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CJC history

From pilot project to permanent service

CJC has provided a mediation and conflict management service for the people of NSW since 1980. CJC was first established as a pilot program by the Community Justice Centres (Pilot Project) Act 1980 (NSW). The NSW Law Foundation reviewed the pilot program positively in 1982. CJC became a permanent service in 1983, with the passing of the Community Justice Centres Act 1983 (NSW). When established, CJC was heralded as 'the most promising step taken this century to provide a system for the settlement of a class of dispute which the adversary processes of our courts have never been able to resolve satisfactorily' ( Hansard, Legislative Assembly, 26 November 1980, at 3147).

In 2002, CJC started the CJC Aboriginal and Torres Strait Islander program as a pilot program. This program was also successful and expanded to southern NSW and Sydney.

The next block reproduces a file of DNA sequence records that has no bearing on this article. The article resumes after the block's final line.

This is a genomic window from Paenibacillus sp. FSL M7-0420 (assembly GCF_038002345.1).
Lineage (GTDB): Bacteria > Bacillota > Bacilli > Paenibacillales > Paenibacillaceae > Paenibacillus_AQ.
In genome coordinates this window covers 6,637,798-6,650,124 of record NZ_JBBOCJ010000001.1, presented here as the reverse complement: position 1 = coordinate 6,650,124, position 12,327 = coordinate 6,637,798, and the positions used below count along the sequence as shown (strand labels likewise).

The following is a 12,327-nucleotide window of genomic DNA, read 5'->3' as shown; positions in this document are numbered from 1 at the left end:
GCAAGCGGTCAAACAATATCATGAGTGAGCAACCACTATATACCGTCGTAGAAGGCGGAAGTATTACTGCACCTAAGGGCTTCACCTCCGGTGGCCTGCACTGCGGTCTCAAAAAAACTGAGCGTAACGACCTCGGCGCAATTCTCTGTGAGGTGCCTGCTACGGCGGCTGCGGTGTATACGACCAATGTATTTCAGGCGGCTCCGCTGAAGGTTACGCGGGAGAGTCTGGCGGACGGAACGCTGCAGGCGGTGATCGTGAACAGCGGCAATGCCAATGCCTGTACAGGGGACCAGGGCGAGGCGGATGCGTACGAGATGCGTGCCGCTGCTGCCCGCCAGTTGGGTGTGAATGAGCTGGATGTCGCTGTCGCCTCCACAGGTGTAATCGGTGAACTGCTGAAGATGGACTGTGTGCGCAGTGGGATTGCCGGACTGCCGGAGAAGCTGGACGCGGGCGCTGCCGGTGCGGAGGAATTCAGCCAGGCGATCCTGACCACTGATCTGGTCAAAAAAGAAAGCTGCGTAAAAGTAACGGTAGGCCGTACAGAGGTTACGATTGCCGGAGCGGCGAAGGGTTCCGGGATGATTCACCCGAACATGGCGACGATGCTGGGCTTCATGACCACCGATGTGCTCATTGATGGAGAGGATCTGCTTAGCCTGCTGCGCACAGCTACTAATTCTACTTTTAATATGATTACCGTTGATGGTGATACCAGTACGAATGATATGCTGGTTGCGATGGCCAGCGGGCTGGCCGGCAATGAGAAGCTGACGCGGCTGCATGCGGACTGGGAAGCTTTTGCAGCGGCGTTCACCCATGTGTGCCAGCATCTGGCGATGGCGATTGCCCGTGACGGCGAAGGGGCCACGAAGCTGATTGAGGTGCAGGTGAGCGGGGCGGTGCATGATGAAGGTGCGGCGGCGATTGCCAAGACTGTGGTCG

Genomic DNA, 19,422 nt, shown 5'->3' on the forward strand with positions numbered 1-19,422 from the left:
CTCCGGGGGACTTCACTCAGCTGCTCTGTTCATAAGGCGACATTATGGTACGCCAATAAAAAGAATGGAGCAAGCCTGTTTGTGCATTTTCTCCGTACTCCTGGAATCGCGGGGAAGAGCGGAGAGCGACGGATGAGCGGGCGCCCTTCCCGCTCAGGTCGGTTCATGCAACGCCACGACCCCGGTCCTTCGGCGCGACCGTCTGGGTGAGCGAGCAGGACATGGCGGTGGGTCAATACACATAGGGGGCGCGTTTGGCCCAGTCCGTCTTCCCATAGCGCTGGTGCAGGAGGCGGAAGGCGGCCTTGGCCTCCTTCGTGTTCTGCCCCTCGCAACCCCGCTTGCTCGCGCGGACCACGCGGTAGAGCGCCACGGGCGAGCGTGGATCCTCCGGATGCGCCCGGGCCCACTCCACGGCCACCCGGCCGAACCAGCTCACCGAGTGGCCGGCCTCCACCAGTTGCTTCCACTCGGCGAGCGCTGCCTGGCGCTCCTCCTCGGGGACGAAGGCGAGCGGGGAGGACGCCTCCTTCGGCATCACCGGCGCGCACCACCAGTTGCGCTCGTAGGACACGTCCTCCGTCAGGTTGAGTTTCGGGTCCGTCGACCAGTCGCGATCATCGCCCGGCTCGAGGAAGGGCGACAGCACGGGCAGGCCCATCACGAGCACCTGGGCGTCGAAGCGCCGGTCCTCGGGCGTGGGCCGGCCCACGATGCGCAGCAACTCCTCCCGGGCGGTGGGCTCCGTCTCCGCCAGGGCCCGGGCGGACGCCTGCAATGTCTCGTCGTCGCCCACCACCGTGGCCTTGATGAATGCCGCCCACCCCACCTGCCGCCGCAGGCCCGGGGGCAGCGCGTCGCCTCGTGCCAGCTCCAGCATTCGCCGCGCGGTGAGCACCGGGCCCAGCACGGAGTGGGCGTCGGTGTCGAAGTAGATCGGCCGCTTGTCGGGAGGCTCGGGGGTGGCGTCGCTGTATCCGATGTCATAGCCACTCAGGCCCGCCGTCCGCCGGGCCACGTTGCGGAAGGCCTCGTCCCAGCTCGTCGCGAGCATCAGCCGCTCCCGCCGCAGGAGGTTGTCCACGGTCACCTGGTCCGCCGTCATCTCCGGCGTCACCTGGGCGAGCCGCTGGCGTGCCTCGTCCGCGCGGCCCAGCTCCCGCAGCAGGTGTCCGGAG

In 2009, the Alternative Dispute Resolution (ADR) Directorate was established in the Department of Police and Justice to co-ordinate, manage and drive ADR policy, strategy and growth across NSW. CJC now comes under the management of the ADR Directorate.

CJC is fully funded by the NSW Government. Since its inception, CJC has operated with consistently high rates of settlement and client satisfaction. CJC has even been enshrined in the Macquarie Dictionary!

Leading a nation

The mediation and service model established by the NSW CJC was the first in Australia. Due to its success, many other Australian States and Territories have now adopted it and established similar services.